May We Be Forgiven
by A.M. Homes
Viking, 480 pp., $27.95
A.M. Homes loves crises in suburbia. She begins many of her books in medias res and never lets up. Her dialogue is extremely funny, worthy of a stand-up comic—rapid and raw. The action is unrelenting and endlessly inventive. Just when the reader thinks she can’t top that, she does.
May We Be Forgiven covers a tumultuous year from one Thanksgiving to another. It begins with the narrator clearing the dishes of the many guests for his brother’s wife; she kisses him when they’re alone in the kitchen. A few months later he is in bed with her, wearing his brother’s pajamas. The brother, they believe, is being held in the psychiatric ward of a local hospital after he has run a light and smashed into a car and killed two people; unbeknownst to the adulterous couple, he has escaped the ward, walked home, and crept up to the bedroom, where he smashes in his wife’s head with a lamp. Eventually Jane dies and is buried by page fifty.
Mind you, these people are rich and “civilized.” The murderer, George, is the head of a TV network and has a shelf full of Emmys to show for it. The children, Ashley and Nate, are both enrolled at exclusive boarding schools. The son has a bar mitzvah that must have cost more than a hundred thousand dollars, all paid for out of the institutionalized father’s limitless account. The ceremony is held in Natesville, a village in Africa the son has bankrolled. Everything—plane tickets, caterers, presents, chauffeurs—is provided without a second thought.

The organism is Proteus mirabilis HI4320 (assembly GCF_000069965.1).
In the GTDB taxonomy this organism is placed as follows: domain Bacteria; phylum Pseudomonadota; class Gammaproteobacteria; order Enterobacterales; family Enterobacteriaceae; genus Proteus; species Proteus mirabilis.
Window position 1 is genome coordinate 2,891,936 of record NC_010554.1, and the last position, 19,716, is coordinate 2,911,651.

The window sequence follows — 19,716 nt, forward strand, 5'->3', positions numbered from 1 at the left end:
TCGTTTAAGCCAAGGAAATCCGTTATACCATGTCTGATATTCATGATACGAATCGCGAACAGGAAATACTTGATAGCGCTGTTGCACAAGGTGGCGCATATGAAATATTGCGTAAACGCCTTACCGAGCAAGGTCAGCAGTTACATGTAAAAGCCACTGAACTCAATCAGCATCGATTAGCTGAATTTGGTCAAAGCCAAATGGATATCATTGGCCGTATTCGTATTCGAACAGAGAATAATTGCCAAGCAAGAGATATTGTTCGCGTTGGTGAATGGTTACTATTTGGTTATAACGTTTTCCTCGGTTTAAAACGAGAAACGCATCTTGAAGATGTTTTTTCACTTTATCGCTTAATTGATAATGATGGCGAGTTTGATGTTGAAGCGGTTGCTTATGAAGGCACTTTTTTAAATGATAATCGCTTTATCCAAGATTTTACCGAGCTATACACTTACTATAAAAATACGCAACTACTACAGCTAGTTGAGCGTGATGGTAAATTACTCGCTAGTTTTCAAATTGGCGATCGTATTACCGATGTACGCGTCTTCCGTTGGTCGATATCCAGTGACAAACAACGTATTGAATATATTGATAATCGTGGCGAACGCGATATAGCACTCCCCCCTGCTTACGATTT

The narrator, Harry, moves into Jane and George’s house—and inherits their dog Tessie and their two children, who come home to see their hospitalized mother and then attend her funeral. George’s clothes fit him. His own high-powered Asian wife, Claire, seems at best indifferent to him; when she discovers from the New York Post that he was sleeping with his sister-in-law, she angrily files for divorce. When he tells her that Jane is on a ventilator, she absent-mindedly says, “I’m glad she’s feeling much better.”
The children are more mature than the adults (as in Joy Williams’s fiction), though they’re terribly precocious:
When Ashley excuses herself to go to the bathroom, Nathaniel leans over.
“Did you fuck my mother?”
I don’t answer.
“She was into you; she used to tease my father by talking about you.”
Again, I say nothing.
“Where is Dad?” Ashley asks when she gets back to the table.
“This hospital?” Nate asks.
I nod. “Do you want to see him?”
“Should we see him?” Ashley asks.
“Entirely up to you.”
“I need to think he’s dead,” Nate says. “That’s the only way I can make sense of it. He did this and then turned the gun on himself.”
“There was no gun,” I say …